HARARE, March 17 (The Source) – Zimbabwe’s trade deficit stood at $380 million in the first two months of 2016, narrowing from $466 million in the same period last year, reflecting still depressed domestic production, weak commodity prices and declining capacity to import, latest official figures show.
Figures released by the Zimbabwe Statistical agency (Zimstat) on Wednesday revealed that the country imported goods worth $839 million in January and February 2016, against exports valued at $459 million in the same period.
In the first two months of 2015, the country’s import bill reached $994 million, against imports of $527,8 million, according to central bank statistics.
The country registered an annual trade deficit of $3,3 billion in 2015, about a fifth of its GDP.
Market experts say continued decline in the country’s industrial capacity due to ageing equipment and high labour costs coupled with the strengthening of the United States dollar against regional countries are some of the factors underlying Zimbabwe’s trade gap.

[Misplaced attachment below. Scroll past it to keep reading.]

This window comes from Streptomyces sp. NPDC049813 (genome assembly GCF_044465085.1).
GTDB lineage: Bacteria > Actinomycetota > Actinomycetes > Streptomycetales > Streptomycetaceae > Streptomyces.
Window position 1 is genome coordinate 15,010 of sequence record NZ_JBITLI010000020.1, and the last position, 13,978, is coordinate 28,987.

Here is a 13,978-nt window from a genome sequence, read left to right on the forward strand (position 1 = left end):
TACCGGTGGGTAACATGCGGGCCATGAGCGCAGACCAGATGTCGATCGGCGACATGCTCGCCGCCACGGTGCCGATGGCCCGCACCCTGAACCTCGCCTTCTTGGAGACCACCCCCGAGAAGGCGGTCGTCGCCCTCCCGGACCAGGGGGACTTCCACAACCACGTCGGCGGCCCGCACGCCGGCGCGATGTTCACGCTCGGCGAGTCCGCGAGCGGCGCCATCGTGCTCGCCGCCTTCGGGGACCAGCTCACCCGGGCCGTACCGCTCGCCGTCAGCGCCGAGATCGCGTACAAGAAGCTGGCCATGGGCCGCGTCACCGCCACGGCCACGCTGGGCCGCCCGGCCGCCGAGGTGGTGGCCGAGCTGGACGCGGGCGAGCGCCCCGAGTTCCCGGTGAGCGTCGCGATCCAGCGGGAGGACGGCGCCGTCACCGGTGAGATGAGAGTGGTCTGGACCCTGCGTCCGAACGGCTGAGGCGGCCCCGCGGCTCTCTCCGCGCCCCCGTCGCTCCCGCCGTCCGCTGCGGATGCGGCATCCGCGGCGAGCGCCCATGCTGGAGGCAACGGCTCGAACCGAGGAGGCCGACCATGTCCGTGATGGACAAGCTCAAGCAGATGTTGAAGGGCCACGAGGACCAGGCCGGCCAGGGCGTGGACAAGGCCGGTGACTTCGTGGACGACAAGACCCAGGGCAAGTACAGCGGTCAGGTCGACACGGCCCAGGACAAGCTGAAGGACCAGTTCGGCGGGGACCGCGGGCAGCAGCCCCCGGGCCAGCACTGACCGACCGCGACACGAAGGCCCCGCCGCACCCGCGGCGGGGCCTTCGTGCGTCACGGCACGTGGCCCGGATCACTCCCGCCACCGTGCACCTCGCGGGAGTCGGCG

Topping the list of imported products during the period under review were products such as maize, rice and crude oil while tobacco, minerals and wood products were the major exports.
“The country’s balance of payment position remains precariously difficult at a time when growth in manufactured exports is slow while the country has insufficient foreign currency reserves at its disposal to finance the current account deficit,” said an economist with a local bank.
Zimbabwe is exposed to external shocks due to the fragile global economy and its heavy reliance on commodities.